BY Katherine K. Kelly and Donna Westfall
In a recent editorial in the Del Norte Triplicate, editor Richard Wiens writes a mea culpa about the Triplicate’s failure to fact check a political ad. I say to Mr. Wiens, fact check your own reporters before wagging your finger at ad writers.
In an article dated October 15th, Ballot Encore: Fluoride’s Back, the article is riddled with half-truths, some outright falsehoods, and repeated rhetoric that does not stand up to scrutiny by anyone looking past mere talking points.
For example, a statement presented as fact is 100% wrong. Reporter Emily Jo Cureton did not do her homework or any real research beyond reading the Center for Disease Control (CDC) website, who’s Dental Division is very biased in favor of water fluoridation. She contends that water fluoridation “began in the 1940s after researchers discovered residents had fewer cavities in communities with naturally fluoridated water, though fluorosis (discoloration of the teeth) was more common.” While it’s true that water fluoridation started in the 1940s, had Ms. Cureton looked beyond the political rhetoric she would have discovered what no fluoridationist wants to admit: that fluoridation began on fraud and lies.
Trendley Dean is the researcher that came up with the ground breaking discovery that people with fluorosis had cavity resistant teeth. But Trendley Dean also admitted that it was a complete lie and he had cherry picked certain data and left out anything that didn’t support his agenda, which was to help Alcoa find a good use for their toxic fluoride waste. So fluoridation actually began using fraudulent data and research and is based solely on a big fat lie.
It’s also telling that no one will admit that silicofluorides are more toxic than naturally occurring fluoridated water. They are 85 times more toxic, yet the article babbles on about how it’s non-cumulative, which is also not true. Half of what you consume you retain, and not just in bones. Research shows it also accumulates in the aortic artery, among other calcium rich tissues, and causes stroke and coronary artery disease. The research exists if you can get past the pro-fluoridation propaganda.
And speaking of propaganda, once again it is stated that “The Centers for Disease Control proclaimed fluoridation as one of the 10 greatest public health achievements of the 20th century.” This was written by a public relations agent writing a news release for the CDC. No scientist or great researcher made this proclamation. But I guess if you say something enough times it becomes the truth for some, and a health hazard for others. The Portland, Oregon public recognizes this fraud for what it is. They handed in over 43,000 signatures last week on their referendum which was filed an hour after their City Council voted 5-0 to force water fluoridation down their throats. The public needed less than 20,000 signatures handed in, in 30 days. Kim Kaminski and her group handed in boxes and boxes of signed referendum sheets a day early. Three prior times, fluoride has been rejected in Portland. Calgary, Alberta, Canada (population over 1.3 million) turned off the fluoridation spiggot February 2011. Groups all over the world are sick and tired of this 67 year old fraud and are steadily fighting back. New Hampshire Governor signed into law August 4, 2012, a bill requiring fluoride warnings on water quality control reports regarding the harm to infants. Our little town keeps up the charade of water fluoridation fraud through continuing to spread the propaganda via the local newspaper that this toxic industrial waste product is helpful, refusing to do some simple fact checking.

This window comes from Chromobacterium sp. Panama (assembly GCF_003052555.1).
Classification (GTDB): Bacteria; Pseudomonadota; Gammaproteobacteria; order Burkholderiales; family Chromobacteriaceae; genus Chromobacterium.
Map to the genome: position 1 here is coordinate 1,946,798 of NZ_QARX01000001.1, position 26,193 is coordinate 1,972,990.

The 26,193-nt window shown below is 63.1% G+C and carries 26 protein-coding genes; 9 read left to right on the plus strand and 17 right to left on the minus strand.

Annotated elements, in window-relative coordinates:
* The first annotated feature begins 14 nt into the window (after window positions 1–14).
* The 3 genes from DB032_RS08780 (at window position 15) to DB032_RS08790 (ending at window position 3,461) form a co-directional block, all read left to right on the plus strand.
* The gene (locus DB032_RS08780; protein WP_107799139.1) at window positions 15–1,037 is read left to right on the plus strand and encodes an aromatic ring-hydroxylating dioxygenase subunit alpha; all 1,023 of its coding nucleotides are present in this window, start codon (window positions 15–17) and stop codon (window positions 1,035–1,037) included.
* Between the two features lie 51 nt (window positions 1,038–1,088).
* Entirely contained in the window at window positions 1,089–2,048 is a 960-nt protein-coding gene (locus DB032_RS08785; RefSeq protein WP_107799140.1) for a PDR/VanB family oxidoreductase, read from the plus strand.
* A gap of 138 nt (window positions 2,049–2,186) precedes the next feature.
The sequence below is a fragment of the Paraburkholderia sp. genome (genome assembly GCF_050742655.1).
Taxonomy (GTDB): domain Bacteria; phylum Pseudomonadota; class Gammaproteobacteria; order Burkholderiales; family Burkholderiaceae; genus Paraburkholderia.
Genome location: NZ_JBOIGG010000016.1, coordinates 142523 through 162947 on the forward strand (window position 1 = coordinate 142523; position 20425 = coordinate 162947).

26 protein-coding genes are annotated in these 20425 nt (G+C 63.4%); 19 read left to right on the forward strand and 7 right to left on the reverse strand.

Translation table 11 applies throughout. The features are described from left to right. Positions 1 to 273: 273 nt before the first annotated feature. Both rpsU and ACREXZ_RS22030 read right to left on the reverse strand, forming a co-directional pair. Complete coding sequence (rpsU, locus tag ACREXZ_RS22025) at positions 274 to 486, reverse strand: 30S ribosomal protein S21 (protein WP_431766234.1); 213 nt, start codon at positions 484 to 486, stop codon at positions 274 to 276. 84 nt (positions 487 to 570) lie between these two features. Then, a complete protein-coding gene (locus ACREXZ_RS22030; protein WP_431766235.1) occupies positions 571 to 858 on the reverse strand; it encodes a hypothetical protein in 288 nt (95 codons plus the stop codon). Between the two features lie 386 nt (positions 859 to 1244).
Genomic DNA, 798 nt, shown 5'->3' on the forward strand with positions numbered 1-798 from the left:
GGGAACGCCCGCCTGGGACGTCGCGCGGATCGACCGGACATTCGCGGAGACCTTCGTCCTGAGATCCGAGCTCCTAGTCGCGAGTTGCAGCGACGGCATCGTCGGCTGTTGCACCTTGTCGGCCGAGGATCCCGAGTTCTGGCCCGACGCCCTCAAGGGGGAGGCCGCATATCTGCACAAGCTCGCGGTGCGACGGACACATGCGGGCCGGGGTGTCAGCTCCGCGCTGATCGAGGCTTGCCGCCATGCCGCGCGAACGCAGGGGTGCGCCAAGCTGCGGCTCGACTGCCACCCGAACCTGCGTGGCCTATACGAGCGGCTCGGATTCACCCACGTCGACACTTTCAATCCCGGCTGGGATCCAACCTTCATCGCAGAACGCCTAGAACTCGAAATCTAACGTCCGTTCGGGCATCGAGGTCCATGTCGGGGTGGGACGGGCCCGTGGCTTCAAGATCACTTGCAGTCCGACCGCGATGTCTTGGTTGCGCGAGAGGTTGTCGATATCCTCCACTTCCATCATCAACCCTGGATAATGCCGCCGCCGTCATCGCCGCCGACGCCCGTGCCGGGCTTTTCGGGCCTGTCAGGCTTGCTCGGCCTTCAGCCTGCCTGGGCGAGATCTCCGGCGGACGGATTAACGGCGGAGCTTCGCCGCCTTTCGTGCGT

Something else Ms. Cureton got wrong was the original vote for fluoridation. It happened in 1968, not 1970. The first vote on fluoridation in 1968 was rejected by the voters, but the city council ignored the will of the people and started fluoridating anyway. It wasn’t until two years later that another vote was held to continue fluoridation, after propagandizing the population for two years. Remember this little inconvenient fact next time the city council says they can’t stop fluoridation because the people have to vote on it. It didn’t matter in 1968 what the people wanted. If you research Davis, California, you’ll discover they rejected fluoridation 5 times, the last being in 1990.